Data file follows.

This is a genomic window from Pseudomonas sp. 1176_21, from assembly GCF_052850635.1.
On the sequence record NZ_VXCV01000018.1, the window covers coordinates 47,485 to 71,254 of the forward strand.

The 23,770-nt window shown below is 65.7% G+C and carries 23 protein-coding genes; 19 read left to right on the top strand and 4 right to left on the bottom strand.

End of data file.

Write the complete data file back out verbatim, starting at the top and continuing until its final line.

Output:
This is a genomic window from Pseudomonas sp. 1176_21, from assembly GCF_052850635.1.
On the sequence record NZ_VXCV01000018.1, the window covers coordinates 47,485 to 71,254 of the forward strand.

The 23,770-nt window shown below is 65.7% G+C and carries 23 protein-coding genes; 19 read left to right on the top strand and 4 right to left on the bottom strand.